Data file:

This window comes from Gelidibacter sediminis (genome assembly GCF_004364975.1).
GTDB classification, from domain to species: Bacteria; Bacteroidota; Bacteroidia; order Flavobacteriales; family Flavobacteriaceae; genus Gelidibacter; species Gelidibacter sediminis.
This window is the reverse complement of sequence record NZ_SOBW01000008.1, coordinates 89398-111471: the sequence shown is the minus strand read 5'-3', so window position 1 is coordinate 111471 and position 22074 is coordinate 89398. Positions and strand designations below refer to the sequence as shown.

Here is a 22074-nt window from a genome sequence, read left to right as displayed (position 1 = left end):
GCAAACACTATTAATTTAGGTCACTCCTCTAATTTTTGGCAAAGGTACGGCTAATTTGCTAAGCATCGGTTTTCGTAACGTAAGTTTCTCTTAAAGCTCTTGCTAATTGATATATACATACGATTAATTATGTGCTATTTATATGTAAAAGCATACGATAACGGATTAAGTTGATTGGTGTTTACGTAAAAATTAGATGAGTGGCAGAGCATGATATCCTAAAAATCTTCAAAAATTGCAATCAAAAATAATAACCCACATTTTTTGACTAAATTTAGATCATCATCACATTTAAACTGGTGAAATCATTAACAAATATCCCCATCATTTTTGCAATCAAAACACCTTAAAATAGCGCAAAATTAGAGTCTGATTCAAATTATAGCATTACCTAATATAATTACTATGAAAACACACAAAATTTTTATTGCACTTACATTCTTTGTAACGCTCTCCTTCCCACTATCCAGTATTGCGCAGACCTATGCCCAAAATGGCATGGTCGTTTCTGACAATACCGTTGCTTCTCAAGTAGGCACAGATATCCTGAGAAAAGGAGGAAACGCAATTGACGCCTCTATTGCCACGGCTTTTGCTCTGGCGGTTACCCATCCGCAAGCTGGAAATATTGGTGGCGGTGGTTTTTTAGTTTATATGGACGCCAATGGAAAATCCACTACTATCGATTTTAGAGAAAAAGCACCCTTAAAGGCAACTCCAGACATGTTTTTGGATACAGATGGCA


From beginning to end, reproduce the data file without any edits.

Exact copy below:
This window comes from Gelidibacter sediminis (genome assembly GCF_004364975.1).
GTDB classification, from domain to species: Bacteria; Bacteroidota; Bacteroidia; order Flavobacteriales; family Flavobacteriaceae; genus Gelidibacter; species Gelidibacter sediminis.
This window is the reverse complement of sequence record NZ_SOBW01000008.1, coordinates 89398-111471: the sequence shown is the minus strand read 5'-3', so window position 1 is coordinate 111471 and position 22074 is coordinate 89398. Positions and strand designations below refer to the sequence as shown.

Here is a 22074-nt window from a genome sequence, read left to right as displayed (position 1 = left end):
GCAAACACTATTAATTTAGGTCACTCCTCTAATTTTTGGCAAAGGTACGGCTAATTTGCTAAGCATCGGTTTTCGTAACGTAAGTTTCTCTTAAAGCTCTTGCTAATTGATATATACATACGATTAATTATGTGCTATTTATATGTAAAAGCATACGATAACGGATTAAGTTGATTGGTGTTTACGTAAAAATTAGATGAGTGGCAGAGCATGATATCCTAAAAATCTTCAAAAATTGCAATCAAAAATAATAACCCACATTTTTTGACTAAATTTAGATCATCATCACATTTAAACTGGTGAAATCATTAACAAATATCCCCATCATTTTTGCAATCAAAACACCTTAAAATAGCGCAAAATTAGAGTCTGATTCAAATTATAGCATTACCTAATATAATTACTATGAAAACACACAAAATTTTTATTGCACTTACATTCTTTGTAACGCTCTCCTTCCCACTATCCAGTATTGCGCAGACCTATGCCCAAAATGGCATGGTCGTTTCTGACAATACCGTTGCTTCTCAAGTAGGCACAGATATCCTGAGAAAAGGAGGAAACGCAATTGACGCCTCTATTGCCACGGCTTTTGCTCTGGCGGTTACCCATCCGCAAGCTGGAAATATTGGTGGCGGTGGTTTTTTAGTTTATATGGACGCCAATGGAAAATCCACTACTATCGATTTTAGAGAAAAAGCACCCTTAAAGGCAACTCCAGACATGTTTTTGGATACAGATGGCA